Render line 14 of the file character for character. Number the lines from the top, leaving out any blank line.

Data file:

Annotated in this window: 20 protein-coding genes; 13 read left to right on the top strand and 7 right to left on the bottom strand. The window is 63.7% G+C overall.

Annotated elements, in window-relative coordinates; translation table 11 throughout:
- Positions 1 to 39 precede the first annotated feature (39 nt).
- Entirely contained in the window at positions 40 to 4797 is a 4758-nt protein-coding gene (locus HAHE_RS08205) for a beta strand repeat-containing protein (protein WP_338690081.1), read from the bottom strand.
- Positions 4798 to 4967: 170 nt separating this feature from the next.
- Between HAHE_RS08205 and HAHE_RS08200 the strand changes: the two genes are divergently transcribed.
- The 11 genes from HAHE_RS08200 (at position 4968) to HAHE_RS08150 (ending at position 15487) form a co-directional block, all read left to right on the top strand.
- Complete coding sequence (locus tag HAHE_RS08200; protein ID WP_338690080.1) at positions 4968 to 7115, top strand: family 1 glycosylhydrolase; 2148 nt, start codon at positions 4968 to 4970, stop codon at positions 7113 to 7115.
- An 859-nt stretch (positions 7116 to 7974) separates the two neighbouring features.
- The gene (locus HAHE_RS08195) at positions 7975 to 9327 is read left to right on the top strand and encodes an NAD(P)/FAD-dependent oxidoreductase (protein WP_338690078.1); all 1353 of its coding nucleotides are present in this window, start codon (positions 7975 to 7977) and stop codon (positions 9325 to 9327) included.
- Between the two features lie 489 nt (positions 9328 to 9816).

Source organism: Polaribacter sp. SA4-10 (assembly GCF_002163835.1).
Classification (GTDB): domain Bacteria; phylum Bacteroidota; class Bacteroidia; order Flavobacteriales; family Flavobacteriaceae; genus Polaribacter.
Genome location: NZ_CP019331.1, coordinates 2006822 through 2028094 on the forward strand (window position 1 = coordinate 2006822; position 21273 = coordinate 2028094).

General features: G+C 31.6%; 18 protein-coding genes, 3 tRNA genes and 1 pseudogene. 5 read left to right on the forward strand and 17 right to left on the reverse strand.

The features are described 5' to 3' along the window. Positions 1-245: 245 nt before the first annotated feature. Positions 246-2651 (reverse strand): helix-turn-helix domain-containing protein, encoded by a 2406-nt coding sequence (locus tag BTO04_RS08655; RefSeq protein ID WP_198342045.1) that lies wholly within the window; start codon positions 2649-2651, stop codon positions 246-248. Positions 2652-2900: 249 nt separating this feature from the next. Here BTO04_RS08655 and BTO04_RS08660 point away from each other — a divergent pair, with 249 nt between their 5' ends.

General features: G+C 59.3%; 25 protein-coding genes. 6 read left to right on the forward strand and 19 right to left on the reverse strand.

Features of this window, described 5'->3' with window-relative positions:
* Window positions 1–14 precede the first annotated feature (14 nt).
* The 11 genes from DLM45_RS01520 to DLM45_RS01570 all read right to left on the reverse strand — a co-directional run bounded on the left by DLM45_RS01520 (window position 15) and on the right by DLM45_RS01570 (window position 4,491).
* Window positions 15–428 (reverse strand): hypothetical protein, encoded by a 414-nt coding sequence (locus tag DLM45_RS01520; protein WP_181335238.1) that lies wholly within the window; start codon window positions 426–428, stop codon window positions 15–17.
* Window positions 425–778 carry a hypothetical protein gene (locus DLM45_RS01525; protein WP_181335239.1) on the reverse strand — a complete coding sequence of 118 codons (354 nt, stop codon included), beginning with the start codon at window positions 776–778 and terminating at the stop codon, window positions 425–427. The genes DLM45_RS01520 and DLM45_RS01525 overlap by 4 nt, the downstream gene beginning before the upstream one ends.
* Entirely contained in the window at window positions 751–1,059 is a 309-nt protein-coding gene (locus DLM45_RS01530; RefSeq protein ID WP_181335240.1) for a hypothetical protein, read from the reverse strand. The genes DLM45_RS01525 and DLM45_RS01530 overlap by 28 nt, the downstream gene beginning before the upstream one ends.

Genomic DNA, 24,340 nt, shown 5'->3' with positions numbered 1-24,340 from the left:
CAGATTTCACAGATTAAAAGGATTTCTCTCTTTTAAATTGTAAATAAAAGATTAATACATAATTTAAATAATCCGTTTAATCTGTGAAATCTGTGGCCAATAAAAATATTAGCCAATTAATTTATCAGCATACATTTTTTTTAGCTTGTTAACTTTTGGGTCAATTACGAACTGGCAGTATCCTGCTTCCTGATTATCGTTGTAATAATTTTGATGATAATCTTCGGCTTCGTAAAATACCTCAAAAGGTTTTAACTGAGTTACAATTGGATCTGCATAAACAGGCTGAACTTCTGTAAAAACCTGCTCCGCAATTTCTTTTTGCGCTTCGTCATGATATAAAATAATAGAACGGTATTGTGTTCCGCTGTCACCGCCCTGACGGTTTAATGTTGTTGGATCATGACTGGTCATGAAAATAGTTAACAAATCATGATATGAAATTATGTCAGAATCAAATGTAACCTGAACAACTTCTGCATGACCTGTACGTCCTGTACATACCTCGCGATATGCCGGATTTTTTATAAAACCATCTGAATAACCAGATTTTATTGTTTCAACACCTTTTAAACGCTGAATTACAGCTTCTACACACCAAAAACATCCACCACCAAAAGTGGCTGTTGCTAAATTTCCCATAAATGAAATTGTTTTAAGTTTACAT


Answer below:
Genome location: NZ_CP019331.1, coordinates 2006822 through 2028094 on the forward strand (window position 1 = coordinate 2006822; position 21273 = coordinate 2028094).